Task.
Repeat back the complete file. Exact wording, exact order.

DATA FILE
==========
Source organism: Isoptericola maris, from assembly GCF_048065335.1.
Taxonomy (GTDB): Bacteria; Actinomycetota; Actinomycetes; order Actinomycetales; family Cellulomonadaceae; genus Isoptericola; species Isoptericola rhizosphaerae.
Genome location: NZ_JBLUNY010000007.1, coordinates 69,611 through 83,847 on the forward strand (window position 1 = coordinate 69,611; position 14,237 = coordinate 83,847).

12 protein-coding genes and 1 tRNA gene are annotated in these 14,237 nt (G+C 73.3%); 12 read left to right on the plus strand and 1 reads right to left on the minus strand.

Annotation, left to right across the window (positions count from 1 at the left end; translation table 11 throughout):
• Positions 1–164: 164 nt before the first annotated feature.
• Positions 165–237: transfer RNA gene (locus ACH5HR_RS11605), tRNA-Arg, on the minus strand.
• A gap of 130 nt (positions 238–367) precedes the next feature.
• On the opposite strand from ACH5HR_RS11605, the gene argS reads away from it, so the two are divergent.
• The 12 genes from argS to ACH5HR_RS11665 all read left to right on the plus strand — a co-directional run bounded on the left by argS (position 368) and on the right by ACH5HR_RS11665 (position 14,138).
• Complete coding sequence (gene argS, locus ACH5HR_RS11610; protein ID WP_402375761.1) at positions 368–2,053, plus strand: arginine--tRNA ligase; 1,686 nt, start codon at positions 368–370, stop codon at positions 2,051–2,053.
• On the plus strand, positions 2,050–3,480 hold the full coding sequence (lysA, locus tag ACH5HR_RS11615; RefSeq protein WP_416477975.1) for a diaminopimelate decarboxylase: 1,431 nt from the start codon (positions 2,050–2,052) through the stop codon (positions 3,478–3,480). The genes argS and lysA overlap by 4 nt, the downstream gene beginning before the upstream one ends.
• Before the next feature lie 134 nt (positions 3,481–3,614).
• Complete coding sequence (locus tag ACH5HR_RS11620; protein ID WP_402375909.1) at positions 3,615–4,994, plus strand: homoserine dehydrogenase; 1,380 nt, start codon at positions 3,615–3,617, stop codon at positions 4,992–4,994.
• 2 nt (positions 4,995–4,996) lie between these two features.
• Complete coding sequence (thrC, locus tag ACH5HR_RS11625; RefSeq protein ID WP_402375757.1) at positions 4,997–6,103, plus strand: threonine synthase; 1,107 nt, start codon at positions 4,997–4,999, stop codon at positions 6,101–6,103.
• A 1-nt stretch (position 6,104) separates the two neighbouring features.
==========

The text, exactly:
Source organism: Isoptericola maris, from assembly GCF_048065335.1.
Taxonomy (GTDB): Bacteria; Actinomycetota; Actinomycetes; order Actinomycetales; family Cellulomonadaceae; genus Isoptericola; species Isoptericola rhizosphaerae.
Genome location: NZ_JBLUNY010000007.1, coordinates 69,611 through 83,847 on the forward strand (window position 1 = coordinate 69,611; position 14,237 = coordinate 83,847).

12 protein-coding genes and 1 tRNA gene are annotated in these 14,237 nt (G+C 73.3%); 12 read left to right on the plus strand and 1 reads right to left on the minus strand.

Annotation, left to right across the window (positions count from 1 at the left end; translation table 11 throughout):
• Positions 1–164: 164 nt before the first annotated feature.
• Positions 165–237: transfer RNA gene (locus ACH5HR_RS11605), tRNA-Arg, on the minus strand.
• A gap of 130 nt (positions 238–367) precedes the next feature.
• On the opposite strand from ACH5HR_RS11605, the gene argS reads away from it, so the two are divergent.
• The 12 genes from argS to ACH5HR_RS11665 all read left to right on the plus strand — a co-directional run bounded on the left by argS (position 368) and on the right by ACH5HR_RS11665 (position 14,138).
• Complete coding sequence (gene argS, locus ACH5HR_RS11610; protein ID WP_402375761.1) at positions 368–2,053, plus strand: arginine--tRNA ligase; 1,686 nt, start codon at positions 368–370, stop codon at positions 2,051–2,053.
• On the plus strand, positions 2,050–3,480 hold the full coding sequence (lysA, locus tag ACH5HR_RS11615; RefSeq protein WP_416477975.1) for a diaminopimelate decarboxylase: 1,431 nt from the start codon (positions 2,050–2,052) through the stop codon (positions 3,478–3,480). The genes argS and lysA overlap by 4 nt, the downstream gene beginning before the upstream one ends.
• Before the next feature lie 134 nt (positions 3,481–3,614).
• Complete coding sequence (locus tag ACH5HR_RS11620; protein ID WP_402375909.1) at positions 3,615–4,994, plus strand: homoserine dehydrogenase; 1,380 nt, start codon at positions 3,615–3,617, stop codon at positions 4,992–4,994.
• 2 nt (positions 4,995–4,996) lie between these two features.
• Complete coding sequence (thrC, locus tag ACH5HR_RS11625; RefSeq protein ID WP_402375757.1) at positions 4,997–6,103, plus strand: threonine synthase; 1,107 nt, start codon at positions 4,997–4,999, stop codon at positions 6,101–6,103.
• A 1-nt stretch (position 6,104) separates the two neighbouring features.